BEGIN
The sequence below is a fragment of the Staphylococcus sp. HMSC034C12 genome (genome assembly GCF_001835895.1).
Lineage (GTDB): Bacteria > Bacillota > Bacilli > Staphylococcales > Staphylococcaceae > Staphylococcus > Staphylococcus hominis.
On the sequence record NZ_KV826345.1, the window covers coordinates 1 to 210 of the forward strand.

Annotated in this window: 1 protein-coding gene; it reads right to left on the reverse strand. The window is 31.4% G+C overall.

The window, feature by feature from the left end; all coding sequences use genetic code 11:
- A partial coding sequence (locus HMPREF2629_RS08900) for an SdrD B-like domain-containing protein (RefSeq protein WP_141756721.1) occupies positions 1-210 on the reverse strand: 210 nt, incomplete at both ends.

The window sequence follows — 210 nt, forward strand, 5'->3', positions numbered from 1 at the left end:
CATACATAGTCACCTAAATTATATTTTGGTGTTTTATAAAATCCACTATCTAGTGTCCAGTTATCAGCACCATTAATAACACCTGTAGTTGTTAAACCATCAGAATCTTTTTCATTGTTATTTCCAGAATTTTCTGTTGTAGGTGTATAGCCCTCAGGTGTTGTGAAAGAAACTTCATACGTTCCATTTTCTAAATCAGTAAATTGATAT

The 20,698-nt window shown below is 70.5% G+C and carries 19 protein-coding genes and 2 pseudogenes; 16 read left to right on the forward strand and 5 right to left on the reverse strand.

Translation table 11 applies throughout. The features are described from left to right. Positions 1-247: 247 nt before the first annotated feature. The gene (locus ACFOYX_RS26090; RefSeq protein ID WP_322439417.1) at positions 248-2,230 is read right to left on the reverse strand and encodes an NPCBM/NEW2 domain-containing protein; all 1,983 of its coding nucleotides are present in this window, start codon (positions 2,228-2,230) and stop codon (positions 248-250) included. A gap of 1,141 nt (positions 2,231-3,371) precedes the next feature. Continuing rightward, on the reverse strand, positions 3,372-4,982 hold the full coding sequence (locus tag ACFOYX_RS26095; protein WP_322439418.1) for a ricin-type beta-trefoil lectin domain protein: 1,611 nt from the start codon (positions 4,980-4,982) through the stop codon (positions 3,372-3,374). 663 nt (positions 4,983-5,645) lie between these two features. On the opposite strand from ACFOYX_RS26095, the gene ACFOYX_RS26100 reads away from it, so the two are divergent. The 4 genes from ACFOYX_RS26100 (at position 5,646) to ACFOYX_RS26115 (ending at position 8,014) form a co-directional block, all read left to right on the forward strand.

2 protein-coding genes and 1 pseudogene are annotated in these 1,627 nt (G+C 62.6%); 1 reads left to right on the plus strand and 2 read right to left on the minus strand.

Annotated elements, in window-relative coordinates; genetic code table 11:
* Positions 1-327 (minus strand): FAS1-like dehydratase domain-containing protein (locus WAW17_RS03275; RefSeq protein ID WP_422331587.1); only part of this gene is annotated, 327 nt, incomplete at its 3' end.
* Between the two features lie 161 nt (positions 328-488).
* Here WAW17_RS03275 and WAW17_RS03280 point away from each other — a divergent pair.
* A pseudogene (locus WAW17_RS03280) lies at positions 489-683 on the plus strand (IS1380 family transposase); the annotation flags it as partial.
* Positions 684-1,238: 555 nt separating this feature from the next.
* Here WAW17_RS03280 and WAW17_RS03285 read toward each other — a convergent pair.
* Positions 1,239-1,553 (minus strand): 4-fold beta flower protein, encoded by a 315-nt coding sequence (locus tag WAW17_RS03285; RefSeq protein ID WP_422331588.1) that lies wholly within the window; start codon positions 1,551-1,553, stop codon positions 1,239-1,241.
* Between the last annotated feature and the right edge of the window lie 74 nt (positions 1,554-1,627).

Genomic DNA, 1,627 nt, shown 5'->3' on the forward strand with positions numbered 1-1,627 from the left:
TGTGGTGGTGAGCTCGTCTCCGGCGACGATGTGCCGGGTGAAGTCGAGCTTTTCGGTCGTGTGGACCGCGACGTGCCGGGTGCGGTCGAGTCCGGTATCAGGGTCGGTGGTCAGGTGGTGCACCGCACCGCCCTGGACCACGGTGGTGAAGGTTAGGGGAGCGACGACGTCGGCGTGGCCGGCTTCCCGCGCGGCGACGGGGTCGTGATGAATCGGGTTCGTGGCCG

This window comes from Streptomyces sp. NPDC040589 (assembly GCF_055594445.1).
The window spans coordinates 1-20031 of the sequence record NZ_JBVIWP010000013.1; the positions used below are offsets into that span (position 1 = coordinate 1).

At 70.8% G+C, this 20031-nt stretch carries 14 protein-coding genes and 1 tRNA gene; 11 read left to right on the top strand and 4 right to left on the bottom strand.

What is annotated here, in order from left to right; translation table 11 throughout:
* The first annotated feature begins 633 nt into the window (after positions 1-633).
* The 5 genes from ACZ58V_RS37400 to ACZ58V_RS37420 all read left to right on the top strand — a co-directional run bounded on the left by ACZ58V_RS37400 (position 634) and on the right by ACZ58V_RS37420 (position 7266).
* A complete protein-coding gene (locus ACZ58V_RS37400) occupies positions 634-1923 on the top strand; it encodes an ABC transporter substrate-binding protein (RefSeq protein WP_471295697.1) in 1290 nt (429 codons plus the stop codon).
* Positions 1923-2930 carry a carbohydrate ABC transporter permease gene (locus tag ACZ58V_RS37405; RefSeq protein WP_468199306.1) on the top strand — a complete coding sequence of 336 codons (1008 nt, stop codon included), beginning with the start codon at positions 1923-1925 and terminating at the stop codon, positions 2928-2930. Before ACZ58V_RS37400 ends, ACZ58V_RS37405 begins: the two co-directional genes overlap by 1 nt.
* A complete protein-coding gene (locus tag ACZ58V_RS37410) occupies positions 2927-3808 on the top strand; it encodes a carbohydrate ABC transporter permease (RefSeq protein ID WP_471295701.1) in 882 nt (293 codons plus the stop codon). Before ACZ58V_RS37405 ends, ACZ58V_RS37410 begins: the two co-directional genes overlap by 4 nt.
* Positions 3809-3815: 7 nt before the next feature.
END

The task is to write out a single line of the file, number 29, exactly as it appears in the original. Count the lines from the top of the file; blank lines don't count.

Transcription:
* A complete protein-coding gene (locus ACZ58V_RS37400) occupies positions 634-1923 on the top strand; it encodes an ABC transporter substrate-binding protein (RefSeq protein WP_471295697.1) in 1290 nt (429 codons plus the stop codon).